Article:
In our section on Deaths Due to Malaria, we present regional estimates from the World Health Organization (WHO) and the Institute of Health Metrics and Evaluation (IHME), Global Burden of Disease (GBD). In the chart below we have plotted annual deaths from malaria by country, from IHME estimates (y-axis) versus estimates from WHO (x-axis).Note that the latest WHO estimates by country are only available for the year 2013.IHME figures, as shown below, tend to be higher; they report deaths greater than 720,000 in 2015 versus only 438,000 from the WHO.Further information on the confidence intervals of WHO estimates, and a country-level comparison between these two sources is covered in our section on Data Quality & Definitions.We plan to revise and extend the material in the future.Malaria is a disease that is transmitted from person to person by infected mosquitoes. The World Health Organization (WHO) estimates that 438,000 people died because of malaria in 2015; the Institute of Health Metrics and Evaluation (IHME), Global Burden of Disease (GBD) puts this estimate at 720,000. 72% of malaria fatalities are children younger than 5 years old.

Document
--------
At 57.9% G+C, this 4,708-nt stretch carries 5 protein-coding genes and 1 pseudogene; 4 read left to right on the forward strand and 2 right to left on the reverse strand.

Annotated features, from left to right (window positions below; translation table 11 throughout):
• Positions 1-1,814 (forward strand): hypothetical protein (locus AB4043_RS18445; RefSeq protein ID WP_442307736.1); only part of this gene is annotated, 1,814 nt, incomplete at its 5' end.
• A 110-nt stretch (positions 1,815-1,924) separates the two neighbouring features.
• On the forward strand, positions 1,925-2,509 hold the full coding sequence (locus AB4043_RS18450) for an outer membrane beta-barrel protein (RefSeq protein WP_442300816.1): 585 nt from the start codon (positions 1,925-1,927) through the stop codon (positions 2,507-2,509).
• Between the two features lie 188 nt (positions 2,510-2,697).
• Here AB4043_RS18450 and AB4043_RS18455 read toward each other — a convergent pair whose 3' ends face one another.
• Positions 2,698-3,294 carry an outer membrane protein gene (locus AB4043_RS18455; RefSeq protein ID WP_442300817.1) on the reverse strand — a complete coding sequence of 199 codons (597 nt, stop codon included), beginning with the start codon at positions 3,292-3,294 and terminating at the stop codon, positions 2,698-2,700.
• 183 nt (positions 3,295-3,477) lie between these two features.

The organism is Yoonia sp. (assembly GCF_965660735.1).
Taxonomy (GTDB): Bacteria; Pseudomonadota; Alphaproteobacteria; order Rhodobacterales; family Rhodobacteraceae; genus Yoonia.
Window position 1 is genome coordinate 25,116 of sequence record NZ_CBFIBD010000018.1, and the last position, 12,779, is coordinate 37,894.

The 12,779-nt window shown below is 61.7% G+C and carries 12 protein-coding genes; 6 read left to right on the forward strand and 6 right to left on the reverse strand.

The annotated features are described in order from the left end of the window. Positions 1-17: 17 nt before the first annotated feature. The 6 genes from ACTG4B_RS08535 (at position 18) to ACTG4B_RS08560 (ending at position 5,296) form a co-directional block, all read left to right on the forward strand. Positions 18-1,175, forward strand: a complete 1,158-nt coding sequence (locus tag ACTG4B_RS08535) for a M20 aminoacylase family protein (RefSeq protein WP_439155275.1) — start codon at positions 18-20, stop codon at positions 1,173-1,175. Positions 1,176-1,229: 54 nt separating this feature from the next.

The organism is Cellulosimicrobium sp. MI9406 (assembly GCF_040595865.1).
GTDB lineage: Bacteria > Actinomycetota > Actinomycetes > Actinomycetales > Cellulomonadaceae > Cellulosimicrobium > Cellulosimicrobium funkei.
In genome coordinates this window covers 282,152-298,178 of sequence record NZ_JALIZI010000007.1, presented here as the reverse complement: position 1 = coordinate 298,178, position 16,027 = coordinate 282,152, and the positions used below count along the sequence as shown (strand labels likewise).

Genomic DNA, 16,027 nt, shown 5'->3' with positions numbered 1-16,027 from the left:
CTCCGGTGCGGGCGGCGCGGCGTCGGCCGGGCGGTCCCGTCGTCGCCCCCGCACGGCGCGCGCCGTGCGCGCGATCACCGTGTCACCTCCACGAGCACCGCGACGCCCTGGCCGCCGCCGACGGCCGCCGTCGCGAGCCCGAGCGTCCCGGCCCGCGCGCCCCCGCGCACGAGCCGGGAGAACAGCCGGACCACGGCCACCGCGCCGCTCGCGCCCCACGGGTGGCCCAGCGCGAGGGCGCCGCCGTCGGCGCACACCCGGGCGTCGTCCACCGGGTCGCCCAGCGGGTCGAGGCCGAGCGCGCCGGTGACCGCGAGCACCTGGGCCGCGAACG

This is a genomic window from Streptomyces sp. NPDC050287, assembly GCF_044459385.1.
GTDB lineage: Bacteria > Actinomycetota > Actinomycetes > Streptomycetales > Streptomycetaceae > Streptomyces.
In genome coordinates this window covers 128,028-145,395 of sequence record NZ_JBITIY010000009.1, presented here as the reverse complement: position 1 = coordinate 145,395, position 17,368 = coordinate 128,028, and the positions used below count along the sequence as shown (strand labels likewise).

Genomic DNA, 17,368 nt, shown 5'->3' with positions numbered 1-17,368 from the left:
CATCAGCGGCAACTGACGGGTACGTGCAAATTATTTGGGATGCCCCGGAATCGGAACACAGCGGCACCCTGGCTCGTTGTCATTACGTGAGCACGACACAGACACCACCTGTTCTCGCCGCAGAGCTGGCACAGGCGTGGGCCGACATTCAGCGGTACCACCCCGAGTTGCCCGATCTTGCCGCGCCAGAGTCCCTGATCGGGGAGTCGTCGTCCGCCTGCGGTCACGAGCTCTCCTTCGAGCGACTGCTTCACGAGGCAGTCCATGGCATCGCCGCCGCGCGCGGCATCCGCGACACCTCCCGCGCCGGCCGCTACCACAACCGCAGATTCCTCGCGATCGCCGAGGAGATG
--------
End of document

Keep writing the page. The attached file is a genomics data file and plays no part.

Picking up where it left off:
In the Western US, Europe, Northern Australia, and much of Asia malaria was once very common.
And the third largest factor was indoor residual spraying (IRS) which accounted for 13% of averted cases according to the study.
estimate that the malaria “penalty” to GDP ranges from 0.41% of GDP in Ghana to 8.9% of GDP in Chad, all of which could be regained following elimination of malaria.
They found that the single most important contributor to the decline were insecticide-treated bed nets.
According to their findings bed nets were responsible for the aversion of 68% of the 663 million averted cases in Africa between 20. The second largest factor according to the study was artemisinin-based combination therapy which was responsible for 19% of averted cases.